"We Filipinos of today are soft and easygoing. Our tendency toward parasitism is not inclined to sustained strenuous effort. Face-saving is our dominant note in the confused symphony of our existence. Our sense of righteousness often is dulled by a desire for personal gain."
This powerful indictment of the Filipino character was made close to 70 years ago on August 19, 1938 by Philippine Commonwealth President Manuel Luis Quezon on the occasion of his 60th birthday celebration. In a Time magazine article dated August 28, 1938 ("Moral Criticism"), Quezon pontificated on the "state of the Philippine soul" in a speech delivered to 40,000 students and teachers.
"We lack the superb courage which impels action because it is right," he said. "Our greatest fear is not to do wrong, but to be caught doing wrong. Our conception of virtue is conventional. We take religion lightly and we think lip-service equivalent to a deep, abiding faith. Patriotism among us is only skin deep and incapable of inspiring heroic deeds."
It was refreshing to read that a Philippine leader could actually "tell it like it is." Too often we have been so used to hearing leaders heap platitudes on how great we are as a people, how morally righteous is our collective soul, etc, ad nauseum.
But to be fair, what Quezon described as character flaws more aptly describe Philippine politicians, more than it does the Filipino people. Whether they are in the Arroyo administration or in the opposition, these politicians' collective "desire for personal gain" overwhelms any sense of righteousness they may have personally harbored at one time or another.
To be "caught doing wrong" is their greatest fear as it will diminish their chances of becoming president or even of retaining power for themselves and their families.
The true state of the Filipino people's soul, at least the best of it, may be found in the Overseas Filipino Workers (OFWs) and in the movement known as Gawad Kalinga.
Imagine the incredible sacrifices that these OFWs, especially those employed as domestics, have to make on a daily basis, in some cases in the Middle East as the virtual slaves of their employers, or even as TNTs in the US. It is the poverty of their lives in the Philippines that make them willingly choose to work in the most miserable conditions abroad just so that they can send money to feed their families at home.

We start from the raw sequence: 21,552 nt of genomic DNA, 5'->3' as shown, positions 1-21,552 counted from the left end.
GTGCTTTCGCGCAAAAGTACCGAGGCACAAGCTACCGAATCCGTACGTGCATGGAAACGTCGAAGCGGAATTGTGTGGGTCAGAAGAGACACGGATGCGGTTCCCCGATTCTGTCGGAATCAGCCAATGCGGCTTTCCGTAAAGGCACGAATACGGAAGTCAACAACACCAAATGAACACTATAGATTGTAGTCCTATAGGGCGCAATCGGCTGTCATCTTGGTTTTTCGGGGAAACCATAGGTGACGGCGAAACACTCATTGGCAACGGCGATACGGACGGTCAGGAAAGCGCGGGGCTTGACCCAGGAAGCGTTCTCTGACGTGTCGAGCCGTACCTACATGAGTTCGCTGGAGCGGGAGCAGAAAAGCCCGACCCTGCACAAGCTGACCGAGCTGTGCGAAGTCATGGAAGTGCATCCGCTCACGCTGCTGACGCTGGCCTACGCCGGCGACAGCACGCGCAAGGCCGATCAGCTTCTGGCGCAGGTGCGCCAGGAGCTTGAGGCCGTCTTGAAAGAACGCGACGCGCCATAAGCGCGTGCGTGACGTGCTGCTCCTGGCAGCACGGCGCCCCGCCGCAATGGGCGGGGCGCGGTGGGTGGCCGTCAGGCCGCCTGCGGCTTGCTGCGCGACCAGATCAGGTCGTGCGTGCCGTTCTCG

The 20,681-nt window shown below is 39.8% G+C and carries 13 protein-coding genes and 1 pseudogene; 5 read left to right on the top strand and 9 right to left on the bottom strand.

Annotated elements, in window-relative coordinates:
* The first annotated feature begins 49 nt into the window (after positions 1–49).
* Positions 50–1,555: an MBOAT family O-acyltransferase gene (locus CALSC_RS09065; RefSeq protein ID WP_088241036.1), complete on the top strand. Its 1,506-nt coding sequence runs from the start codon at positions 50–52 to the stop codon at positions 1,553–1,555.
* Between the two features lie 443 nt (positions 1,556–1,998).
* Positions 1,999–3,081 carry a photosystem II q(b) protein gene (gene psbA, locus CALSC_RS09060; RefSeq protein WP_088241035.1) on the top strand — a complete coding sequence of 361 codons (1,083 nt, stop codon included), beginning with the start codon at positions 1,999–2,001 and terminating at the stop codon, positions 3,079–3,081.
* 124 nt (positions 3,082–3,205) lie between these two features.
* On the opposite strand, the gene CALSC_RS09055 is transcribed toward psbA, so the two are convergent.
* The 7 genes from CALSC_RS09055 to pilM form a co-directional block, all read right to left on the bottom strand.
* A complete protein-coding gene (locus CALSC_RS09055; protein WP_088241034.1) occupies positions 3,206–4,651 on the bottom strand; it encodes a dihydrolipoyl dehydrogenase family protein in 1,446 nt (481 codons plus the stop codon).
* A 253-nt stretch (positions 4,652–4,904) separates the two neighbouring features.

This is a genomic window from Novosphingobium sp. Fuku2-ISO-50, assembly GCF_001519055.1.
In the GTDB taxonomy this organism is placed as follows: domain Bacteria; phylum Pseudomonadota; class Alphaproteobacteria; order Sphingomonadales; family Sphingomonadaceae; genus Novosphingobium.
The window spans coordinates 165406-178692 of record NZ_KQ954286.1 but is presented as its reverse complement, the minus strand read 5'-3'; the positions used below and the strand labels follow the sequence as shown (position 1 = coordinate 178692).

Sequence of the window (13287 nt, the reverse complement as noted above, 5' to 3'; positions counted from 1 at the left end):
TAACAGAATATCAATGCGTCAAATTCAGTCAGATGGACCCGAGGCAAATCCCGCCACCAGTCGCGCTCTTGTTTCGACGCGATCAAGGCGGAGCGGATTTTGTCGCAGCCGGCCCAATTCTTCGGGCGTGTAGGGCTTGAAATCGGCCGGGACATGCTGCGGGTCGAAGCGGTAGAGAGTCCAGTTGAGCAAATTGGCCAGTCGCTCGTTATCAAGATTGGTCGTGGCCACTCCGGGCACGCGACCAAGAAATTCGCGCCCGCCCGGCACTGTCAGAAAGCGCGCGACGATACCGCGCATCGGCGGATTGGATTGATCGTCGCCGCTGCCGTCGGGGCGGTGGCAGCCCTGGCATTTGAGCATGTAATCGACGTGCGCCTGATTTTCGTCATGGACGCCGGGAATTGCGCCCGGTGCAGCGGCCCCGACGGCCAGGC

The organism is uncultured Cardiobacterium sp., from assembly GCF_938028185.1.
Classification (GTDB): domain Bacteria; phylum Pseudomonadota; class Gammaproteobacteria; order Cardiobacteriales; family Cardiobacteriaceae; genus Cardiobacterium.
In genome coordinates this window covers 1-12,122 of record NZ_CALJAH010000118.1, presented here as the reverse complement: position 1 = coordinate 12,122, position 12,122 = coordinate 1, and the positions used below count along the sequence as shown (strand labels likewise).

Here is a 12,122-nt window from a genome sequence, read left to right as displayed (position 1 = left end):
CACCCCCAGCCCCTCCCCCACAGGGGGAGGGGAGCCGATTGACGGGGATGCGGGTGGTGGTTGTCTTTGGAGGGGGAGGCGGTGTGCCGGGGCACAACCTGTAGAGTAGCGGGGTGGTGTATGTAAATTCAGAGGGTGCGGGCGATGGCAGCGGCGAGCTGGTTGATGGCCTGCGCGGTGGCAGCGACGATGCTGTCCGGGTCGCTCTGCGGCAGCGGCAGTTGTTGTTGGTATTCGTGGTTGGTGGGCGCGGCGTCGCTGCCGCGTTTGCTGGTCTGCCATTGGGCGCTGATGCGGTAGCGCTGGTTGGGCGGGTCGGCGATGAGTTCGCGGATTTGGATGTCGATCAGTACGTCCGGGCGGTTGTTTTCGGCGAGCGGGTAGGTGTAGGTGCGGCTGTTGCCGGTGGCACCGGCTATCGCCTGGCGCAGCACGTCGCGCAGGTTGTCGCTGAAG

There is no "desire for personal gain" for these overseas Filipino workers, only family survival.
There are close to 4,000 Filipino workers in Iraq (mostly TNTs) working at US-managed facilities where every day puts them in harm's way and yet they willingly choose to remain there because their families back home need the money they earn to survive.
Most of the 34,000 OFWs in Lebanon have decided to remain there because of work, even if Israeli planes may rain bombs on Lebanon again if the tenuous ceasefire fails.
The best of the Filipino soul can also be found in the selfless dedication of the people behind Gawad Kalinga which has so far built 19,321 homes in 809 communities throughout the Philippines. It has laid for itself the ambitious goal of building 700,000 homes in 7000 communities in 7 years. It is ahead of schedule.
Tony Meloto, the founder of Gawad Kalinga, will receive the prestigious Ramon Magsaysay Award this month on August 31 for Community Leadership for "harnessing the faith and generosity of Filipinos the world over to confront poverty in their homeland and to provide every Filipino the dignity of a decent home and neighborhood."
Those of us who heard Tony Meloto speak at the Philippine Consulate in San Francisco earlier this month can attest to the truth of the citation that he truly has the gift for "inspiring Filipinos to believe with pride that theirs can be a nation without slums."
When I visited the Gawad Kalinga Baseco project in Tondo, Manila early this year, I was given a guided tour by Oscar Tuazon, the GK volunteer who was managing the project. When I asked Oscar why he was pouring all his time and effort to build these homes for the poorest of the poor, he told me that the year before, his son had been stabbed by thieves. Oscar and his wife, a registered nurse who works full-time for both of them, resolved that the best way to make all their children safe was to work to change society, to remove the slums which produce a slum mentality, the kind that caused his son to be stabbed. Working with GK was the best decision he ever made, he said.
This week marks the 128th birth anniversary of Quezon (August 19, 1878) and the 23rd death anniversary of Ninoy Aquino (August 21, 1983). Quezon derided the flaws in the Philippine soul in 1938. Ninoy, as well as Tony Meloto, Oscar Tuazon and other patriots of today, have shown that Filipinos possess "the superb courage which impels action because it is right."
In the "confused symphony of our existence", Ninoy, Tony Meloto, Oscar Tuazon, Gawad Kalinga and the OFWs inspire our souls.